'Happy New Year' To You Too!
The Christmas & New Year break (not 'holidays', ugh!) is a time for a bit of rest & relaxation away from work, eating & drinking too much, pretending to like spending time with your relatives, swapping presents and generally winding down.
It's also good thinking time...In addition to 'messing about with databases', especially Teradata, for the best part of 30 years (yikes!), yours truly also has more than a passing interest in personal finance and investing...which got me thinking about Teradata's share (stock) price performance, obviously.
Teradata's Share Price
After splitting off from NCR, Teradata floated via an IPO on the NYSE and closed at just under $28 on the first day of trading on 1st October 2007, or 1071001 for the TD geeks. Over the first 5 years Teradata's shares rose a whopping 200% (source Google Finance):Since the heady days of Q3 2012, when Teradata peaked at around $80, it has been a rather different story:
According to Google Finance, as of 6th Jan 2016, Teradata's share price has declined 68% since the peak in Q3 2012. There have also been declines of 44% in the last year, 31% in the last 6 months, 17% in the last 3 months, and almost 10% in the last week alone.Update 14th Jan 2016 - since I started writing this article last week Teradata's price has declined by a further 2% or so to under $23.
Those that bought via the IPO in 2007 are now looking at paper losses. This is hardly a stellar performance from the world's biggest pure-play analytics company.
Why Has Teradata's Share Price Fallen?
There's only one reason that share prices fall: more sellers than buyers. It's that simple.What motivates sellers to sell, and buyers to buy, is an entirely different question and one that we can only speculate on.Efficient market theory would have us believe that all known information about the future potential of a company is reflected in the share price. This leads to the conclusion that 'the market', whoever that might be, hasn't held out much hope for Teradata's fortunes for over 3 years, since the 2012 peak.
What Has Happened to Teradata Since 2012?
The short answer, in a single word... Hadoop.Teradata's historic value proposition was quite simple: massively parallel processing (MPP). The ability to deal with data volumes that others struggled with through a 'scale out' MPP architecture set Teradata apart from the likes of Oracle, IBM, Microsoft etc who relied on the traditional 'scale up' SMP architecture.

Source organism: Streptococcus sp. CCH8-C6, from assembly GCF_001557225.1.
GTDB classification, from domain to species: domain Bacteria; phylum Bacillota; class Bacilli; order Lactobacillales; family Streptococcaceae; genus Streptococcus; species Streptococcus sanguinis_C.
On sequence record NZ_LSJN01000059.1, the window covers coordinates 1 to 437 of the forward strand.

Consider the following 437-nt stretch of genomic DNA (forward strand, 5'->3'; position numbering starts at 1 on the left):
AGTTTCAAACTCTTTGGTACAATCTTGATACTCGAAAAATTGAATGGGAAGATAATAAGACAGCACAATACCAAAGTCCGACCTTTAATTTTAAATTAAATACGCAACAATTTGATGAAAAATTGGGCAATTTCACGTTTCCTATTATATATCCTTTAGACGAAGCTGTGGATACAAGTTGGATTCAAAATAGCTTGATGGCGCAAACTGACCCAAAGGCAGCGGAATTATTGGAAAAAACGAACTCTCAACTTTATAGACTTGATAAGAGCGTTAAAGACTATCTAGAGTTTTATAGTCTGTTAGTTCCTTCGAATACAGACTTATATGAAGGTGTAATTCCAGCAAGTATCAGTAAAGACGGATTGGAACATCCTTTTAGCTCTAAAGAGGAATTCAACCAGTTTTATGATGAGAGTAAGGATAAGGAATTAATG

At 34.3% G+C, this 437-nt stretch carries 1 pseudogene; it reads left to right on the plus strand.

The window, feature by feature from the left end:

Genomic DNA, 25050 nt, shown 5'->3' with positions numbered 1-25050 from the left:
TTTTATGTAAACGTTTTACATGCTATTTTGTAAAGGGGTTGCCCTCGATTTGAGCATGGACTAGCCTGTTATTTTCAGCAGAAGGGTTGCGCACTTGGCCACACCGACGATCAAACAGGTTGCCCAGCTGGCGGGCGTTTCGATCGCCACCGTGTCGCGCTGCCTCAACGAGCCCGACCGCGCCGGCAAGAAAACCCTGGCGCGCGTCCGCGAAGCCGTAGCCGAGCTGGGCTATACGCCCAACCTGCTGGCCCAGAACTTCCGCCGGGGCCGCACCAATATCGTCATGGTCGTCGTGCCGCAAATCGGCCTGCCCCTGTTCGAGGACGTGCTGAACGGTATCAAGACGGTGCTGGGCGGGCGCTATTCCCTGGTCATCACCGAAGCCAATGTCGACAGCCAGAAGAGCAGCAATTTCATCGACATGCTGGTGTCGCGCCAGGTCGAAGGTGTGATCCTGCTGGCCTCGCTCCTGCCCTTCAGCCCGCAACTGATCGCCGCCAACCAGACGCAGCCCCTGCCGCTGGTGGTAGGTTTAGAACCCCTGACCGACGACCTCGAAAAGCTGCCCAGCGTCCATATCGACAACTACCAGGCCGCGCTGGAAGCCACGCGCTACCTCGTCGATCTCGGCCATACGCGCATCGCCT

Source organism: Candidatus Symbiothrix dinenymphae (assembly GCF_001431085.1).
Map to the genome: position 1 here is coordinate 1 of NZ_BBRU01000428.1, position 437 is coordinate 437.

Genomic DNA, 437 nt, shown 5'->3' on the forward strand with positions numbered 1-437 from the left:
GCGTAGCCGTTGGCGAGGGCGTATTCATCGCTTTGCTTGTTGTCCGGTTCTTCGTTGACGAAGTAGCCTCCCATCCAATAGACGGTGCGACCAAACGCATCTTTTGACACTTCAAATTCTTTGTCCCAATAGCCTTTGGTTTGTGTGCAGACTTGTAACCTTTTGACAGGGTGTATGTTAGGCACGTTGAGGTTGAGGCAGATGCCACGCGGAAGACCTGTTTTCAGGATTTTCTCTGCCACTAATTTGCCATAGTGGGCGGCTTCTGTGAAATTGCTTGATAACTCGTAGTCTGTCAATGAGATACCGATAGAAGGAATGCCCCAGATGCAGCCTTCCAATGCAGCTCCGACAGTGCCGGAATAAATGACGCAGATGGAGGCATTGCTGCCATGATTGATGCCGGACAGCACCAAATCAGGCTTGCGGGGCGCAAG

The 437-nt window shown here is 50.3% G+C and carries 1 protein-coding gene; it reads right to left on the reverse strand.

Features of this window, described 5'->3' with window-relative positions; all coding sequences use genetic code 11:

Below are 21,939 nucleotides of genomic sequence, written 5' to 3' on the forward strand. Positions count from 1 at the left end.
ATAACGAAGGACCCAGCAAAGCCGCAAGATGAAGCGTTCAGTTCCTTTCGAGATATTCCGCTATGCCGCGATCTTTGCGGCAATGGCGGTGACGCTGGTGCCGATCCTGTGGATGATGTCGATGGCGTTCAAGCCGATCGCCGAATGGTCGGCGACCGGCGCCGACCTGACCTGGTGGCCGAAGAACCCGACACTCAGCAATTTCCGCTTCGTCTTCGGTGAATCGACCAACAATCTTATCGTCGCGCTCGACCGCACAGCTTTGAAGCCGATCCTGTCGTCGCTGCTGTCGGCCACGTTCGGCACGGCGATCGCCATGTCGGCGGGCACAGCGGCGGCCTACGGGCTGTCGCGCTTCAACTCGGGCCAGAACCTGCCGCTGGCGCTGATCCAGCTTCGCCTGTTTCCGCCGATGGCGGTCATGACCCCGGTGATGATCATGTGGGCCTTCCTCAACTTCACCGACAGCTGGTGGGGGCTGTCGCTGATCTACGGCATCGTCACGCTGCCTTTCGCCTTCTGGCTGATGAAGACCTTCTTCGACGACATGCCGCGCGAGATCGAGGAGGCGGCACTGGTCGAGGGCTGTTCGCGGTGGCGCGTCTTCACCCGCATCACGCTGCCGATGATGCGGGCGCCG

For the best part of 25 years from the late 1980's to the early 2000's Teradata was alone in the enterprise market with its eponymous MPP database offering. Then along came the likes of Netezza and Greenplum with competing MPP database offerings. Netezza at least caused Teradata to sit up and take notice, before being bought by IBM. Greenplum was aquired by EMC and then spun-off as part of Pivotal, but has hardly had any impact on Teradata's fortunes.
Teradata's response to Netezza was the launch of the more affordable range of Teradata appliances to complement the existing Teradata enterprise models.
However, the new MPP database players collectively turned out to be minor irritants compared to the impact of Hadoop on Teradata. Our first hand experience is that, rightly or wrongly, many enterprises see Hadoop as an alternative to Teradata's MPP database. The fact that so much effort is being spent to run SQL on Hadoop, and in doing so turn Hadoop into what is basically an MPP database, is deeply ironic.
Why not go with an MPP database system in the first place, given that it will cover 99% of use cases for 99% of companies? But that's a whole other story...Teradata's response thus far to Hadoop has been less convincing. The strategy seems to be to promote the Teradata Unified Data Architecture (UDA). The UDA consists of 3 elements: the traditional Teradata data warehouse (production), the Teradata Aster appliance (exploration) and a Hadoop appliance ('Big Data'). Confused?!?!?!
Teradata on Amazon AWS
The availability of Teradata via the public cloud, and specifically AWS, was announced in late 2015 for availability in Q1 2016. Teradata's more recent thoughts on Teradata in the cloud are neatly covered in a BeyeNETWORK article.
As Teradata's Brian Wood points out, Teradata in the cloud means "Teradata Database is opened to a much broader range of potential customer".
While this is clearly true, key questions remain: how much interest will there be for Teradata on AWS? Will multi-node Teradata MPP systems work satisfactorily on AWS? Will Teradata on AWS be profitable for Teradata?
One thing is for sure, Teradata needs to do something to arrest the precipitous share price decline. Maybe the launch of Teradata on AWS, and other public clouds such as Azure, is that something? Only time will tell, and that time will be upon us soon.
As a Teradata professional services provider, the folks here at VLDB are crossing our fingers in the hope that Teradata on AWS is both affordable and can run at scale beyond a single node. More Teradata users is good news for us!
These are interesting times indeed for Teradata.